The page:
Bash scripting to ensure Kubernetes resources are deleted in synchronization

Sometimes we need to ensure that resources in Kubernetes are fully deleted before we setup other resources. In Kubernetes the timing and the synchronization can be very import and relevant.

In that blog post we see a function of a bash script that exactly does that job for namespaces. We are using a “for loop” combined with a nested “while loop” and other functionalities in bash to address that topic.

The blog post is organized in following sections:

  1. Example scenario
  2. Used bash scripting functionality
  3. Filter result values from a kubectl command
  4. Bash function code
  5. Summary

1. Example scenario

In that example we verify three different namespaces in a Kubernetes cluster, if they are deleted for two times. If they are deleted we move on with the remaining bash script and if they are not deleted we will stop the script execution.

2. Used bash scripting functionality

In our bash script “function” we are using a “for loop” combined with “an array” and a nested “while loop“.

These nested loops containing “if .. else” statements in combination of “string compare” with “variables” and an “exit” statement to end the script execution and we use a “break” statement to continue in the “function“, if the namespaces were successfully deleted.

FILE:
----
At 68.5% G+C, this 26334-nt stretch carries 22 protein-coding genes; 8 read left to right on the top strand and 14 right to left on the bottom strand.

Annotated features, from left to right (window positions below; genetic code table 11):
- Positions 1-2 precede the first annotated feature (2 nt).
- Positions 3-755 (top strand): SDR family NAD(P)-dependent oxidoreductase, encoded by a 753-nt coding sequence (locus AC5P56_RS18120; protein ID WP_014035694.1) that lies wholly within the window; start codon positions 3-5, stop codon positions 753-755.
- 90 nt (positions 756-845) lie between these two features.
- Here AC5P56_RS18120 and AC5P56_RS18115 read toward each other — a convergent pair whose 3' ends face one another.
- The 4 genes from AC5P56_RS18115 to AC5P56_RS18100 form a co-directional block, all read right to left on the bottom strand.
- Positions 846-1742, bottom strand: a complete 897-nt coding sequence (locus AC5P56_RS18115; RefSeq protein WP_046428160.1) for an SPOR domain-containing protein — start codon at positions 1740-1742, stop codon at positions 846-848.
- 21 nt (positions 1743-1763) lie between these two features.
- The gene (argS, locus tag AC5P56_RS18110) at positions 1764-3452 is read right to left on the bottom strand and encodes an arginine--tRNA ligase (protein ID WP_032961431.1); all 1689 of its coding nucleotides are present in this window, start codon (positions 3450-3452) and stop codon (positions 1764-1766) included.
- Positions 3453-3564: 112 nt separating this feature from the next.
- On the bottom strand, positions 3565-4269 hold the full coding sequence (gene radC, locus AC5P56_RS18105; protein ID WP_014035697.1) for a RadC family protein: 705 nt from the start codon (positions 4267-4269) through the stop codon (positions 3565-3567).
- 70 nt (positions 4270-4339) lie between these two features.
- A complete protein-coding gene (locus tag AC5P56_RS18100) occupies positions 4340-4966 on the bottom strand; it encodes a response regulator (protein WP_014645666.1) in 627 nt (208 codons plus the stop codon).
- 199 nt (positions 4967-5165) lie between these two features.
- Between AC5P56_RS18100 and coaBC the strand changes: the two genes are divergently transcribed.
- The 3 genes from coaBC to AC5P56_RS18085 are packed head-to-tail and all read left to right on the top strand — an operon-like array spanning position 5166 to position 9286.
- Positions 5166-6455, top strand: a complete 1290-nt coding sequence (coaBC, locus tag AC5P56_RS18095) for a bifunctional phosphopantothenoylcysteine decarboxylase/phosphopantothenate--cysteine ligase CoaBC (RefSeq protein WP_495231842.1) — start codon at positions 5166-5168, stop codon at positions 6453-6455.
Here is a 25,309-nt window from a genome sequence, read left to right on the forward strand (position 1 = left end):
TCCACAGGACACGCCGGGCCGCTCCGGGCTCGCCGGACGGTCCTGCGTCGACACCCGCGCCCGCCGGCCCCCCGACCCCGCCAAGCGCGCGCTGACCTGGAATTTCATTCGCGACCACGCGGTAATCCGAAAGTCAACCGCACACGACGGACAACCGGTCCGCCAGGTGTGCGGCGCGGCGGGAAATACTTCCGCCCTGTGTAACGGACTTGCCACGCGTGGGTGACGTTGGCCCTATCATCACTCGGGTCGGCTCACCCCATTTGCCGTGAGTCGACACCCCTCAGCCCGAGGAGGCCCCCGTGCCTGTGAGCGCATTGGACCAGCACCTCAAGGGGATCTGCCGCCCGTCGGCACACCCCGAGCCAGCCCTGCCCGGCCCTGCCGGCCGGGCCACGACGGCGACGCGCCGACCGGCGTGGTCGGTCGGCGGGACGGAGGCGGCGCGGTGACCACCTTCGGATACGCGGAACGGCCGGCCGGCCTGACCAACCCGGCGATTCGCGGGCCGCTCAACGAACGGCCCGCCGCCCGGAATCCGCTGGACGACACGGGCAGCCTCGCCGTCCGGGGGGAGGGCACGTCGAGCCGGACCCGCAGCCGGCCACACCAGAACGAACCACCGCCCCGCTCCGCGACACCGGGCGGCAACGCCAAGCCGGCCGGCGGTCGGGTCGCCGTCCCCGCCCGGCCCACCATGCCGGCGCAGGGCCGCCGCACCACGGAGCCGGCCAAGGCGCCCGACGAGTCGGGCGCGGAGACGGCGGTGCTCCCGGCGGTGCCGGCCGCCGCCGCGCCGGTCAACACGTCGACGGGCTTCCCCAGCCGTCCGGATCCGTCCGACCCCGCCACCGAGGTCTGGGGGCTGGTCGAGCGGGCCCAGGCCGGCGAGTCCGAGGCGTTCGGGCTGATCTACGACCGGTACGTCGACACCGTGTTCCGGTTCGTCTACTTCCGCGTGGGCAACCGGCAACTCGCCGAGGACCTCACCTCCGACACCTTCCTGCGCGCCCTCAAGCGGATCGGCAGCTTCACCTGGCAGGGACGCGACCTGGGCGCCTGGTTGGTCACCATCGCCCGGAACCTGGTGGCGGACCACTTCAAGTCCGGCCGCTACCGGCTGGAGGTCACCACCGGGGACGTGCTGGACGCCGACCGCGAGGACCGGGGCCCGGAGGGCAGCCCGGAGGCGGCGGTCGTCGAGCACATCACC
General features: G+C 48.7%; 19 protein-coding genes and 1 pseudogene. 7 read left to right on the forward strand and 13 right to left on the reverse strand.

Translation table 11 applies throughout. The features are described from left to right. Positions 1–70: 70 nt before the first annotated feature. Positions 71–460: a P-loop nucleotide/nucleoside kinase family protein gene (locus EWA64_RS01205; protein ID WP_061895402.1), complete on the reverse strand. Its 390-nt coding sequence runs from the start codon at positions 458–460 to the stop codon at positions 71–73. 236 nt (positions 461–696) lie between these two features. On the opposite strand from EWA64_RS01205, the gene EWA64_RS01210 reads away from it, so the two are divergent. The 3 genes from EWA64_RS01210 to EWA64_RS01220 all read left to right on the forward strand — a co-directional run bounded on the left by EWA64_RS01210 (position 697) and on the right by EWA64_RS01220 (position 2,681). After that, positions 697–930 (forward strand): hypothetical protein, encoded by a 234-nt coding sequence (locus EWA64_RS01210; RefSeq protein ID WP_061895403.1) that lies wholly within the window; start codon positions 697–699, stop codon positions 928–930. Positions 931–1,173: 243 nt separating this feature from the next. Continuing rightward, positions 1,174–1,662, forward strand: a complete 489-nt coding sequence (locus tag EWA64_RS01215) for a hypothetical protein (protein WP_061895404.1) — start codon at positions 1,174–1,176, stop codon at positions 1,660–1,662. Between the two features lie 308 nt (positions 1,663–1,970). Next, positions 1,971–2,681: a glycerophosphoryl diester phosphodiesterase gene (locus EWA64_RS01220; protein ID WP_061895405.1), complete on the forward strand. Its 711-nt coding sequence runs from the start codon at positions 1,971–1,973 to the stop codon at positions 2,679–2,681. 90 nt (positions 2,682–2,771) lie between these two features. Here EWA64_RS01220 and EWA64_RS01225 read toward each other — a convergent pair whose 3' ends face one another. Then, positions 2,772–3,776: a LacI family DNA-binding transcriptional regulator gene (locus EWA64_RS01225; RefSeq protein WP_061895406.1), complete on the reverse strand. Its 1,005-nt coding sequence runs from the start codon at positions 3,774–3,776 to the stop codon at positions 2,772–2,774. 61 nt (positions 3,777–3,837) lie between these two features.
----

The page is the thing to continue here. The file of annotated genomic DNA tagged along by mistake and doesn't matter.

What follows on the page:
Also we are using “bash pipes” in combination “assign output to a variable” to get the needed value from a terminal output.

List of used bash functionality:

3. Filter result values from a kubectl command

To filter the terminal output we use “assign output to a variable” in combination with a “grep” command for regular expressions and an awk command which is also for regular expressions to get the right value from the terminal output created by our kubectl command.

Example output of the used kubectl command

kubectl get namespace default
default   Active   74d

4. Bash function code

Here is the full function:

function verifyDeletion () {

  export max_retrys=2
  array=("cert-manager" "olm" "operators")
  export STATUS_SUCCESS=""
  for i in "${array[@]}"
        echo ""
        echo "------------------------------------------------------------------------"
        echo "Check $i"
        export FIND=$i
        while :
           STATUS_CHECK=$(kubectl get namespace $FIND | grep $FIND | awk '{print $2;}')
           echo "Status: $STATUS_CHECK"
           if [ "$STATUS_CHECK" = "$STATUS_SUCCESS" ]; then
                echo "$(date +'%F %H:%M:%S') Status: $FIND is deleted"
                echo "------------------------------------------------------------------------"
            elif [[ $j -eq $max_retrys ]]; then
                echo "$(date +'%F %H:%M:%S') Please run '' first!"
                echo "$(date +'%F %H:%M:%S') Prereqs aren't ready!"
                echo "------------------------------------------------------------------------"
                exit 1              
                echo "$(date +'%F %H:%M:%S') Status: $FIND($STATUS_CHECK)"
                echo "------------------------------------------------------------------------"
            sleep 3

5. Summary

It is function is very useful and a good starting point for other nested loops related to bash automation for Kubernetes kubectl commands.

I hope this was useful to you and let’s see what’s next?



#bash, #bashscripting, #kubernetes

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